Women as Diviners

By Eileen Moyer
University of Amsterdam (formerly University of Iowa)

Democratic Republic of the CongoLuba peoples

Mboko (female figure with bowl)


H. 28.6 (11 ¼”)

University of Iowa Stanley Museum of Art, The Stanley Collection, X1986.278

Mboko figures, like this one, contain mpemba, or white kaolin clay, which is representative of the power of the ancestors and is applied to the client during the divinatory process to establish contact with the spirit that the figure is said to represent (Nooter Roberts 1996).  It is also used by the diviner during the investiture of a chief.  The figure of a woman embodies the ideas of secrecy, protection, and healing associated with the ancestors and history of the Luba empire.  Through contact with the ancestor and knowledge of the Luba past, the diviner is able to invest power and confidence in the throne. The leader must be validated by history if he is to be respected, and among the Luba, this history is symbolically linked with the power of women.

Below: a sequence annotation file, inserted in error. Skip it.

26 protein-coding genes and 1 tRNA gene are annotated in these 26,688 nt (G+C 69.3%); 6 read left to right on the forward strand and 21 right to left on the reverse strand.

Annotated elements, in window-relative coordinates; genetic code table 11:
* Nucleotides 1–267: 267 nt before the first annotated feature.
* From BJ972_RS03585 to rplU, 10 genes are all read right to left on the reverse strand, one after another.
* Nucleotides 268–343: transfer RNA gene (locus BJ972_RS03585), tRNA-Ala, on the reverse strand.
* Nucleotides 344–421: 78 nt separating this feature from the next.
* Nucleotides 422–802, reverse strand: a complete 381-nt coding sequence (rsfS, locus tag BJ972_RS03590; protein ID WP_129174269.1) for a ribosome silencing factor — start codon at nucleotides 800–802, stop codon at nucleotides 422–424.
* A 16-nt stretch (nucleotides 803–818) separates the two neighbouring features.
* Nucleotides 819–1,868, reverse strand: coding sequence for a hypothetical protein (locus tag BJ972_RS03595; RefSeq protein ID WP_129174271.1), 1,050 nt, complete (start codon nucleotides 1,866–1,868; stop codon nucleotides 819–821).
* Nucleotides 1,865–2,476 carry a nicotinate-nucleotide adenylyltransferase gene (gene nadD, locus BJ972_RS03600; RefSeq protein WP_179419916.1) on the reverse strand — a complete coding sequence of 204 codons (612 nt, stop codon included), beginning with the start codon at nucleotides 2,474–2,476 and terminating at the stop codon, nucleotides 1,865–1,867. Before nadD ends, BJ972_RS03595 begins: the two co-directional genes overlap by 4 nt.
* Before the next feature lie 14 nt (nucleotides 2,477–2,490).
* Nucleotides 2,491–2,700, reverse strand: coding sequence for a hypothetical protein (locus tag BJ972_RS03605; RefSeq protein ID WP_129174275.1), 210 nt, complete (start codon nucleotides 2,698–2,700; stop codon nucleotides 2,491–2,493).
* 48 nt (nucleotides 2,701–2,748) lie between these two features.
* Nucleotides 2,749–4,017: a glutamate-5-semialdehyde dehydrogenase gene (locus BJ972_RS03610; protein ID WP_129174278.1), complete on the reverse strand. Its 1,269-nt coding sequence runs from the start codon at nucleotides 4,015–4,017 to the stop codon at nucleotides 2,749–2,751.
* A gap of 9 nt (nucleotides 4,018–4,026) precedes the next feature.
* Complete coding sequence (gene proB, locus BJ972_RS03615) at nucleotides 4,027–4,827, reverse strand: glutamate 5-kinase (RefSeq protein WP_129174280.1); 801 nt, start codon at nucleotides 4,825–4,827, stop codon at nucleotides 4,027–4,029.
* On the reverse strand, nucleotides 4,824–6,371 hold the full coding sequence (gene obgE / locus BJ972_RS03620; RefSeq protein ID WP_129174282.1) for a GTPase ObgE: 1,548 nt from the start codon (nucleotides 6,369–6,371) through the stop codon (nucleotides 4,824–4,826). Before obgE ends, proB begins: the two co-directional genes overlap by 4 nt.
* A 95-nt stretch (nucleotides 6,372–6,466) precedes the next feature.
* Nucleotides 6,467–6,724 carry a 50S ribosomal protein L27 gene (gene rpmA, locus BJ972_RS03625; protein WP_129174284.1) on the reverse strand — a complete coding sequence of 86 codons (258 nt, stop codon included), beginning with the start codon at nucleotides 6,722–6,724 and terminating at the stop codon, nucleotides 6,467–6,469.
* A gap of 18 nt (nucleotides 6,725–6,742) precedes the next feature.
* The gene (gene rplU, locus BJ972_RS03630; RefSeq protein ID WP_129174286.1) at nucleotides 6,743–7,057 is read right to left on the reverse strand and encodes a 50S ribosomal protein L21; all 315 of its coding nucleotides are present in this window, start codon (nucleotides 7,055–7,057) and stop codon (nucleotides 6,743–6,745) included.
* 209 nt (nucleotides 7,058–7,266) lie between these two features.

Luba peoples, Democratic Republic of the Congo, royal diviner. Photo by Mary Nooter Roberts.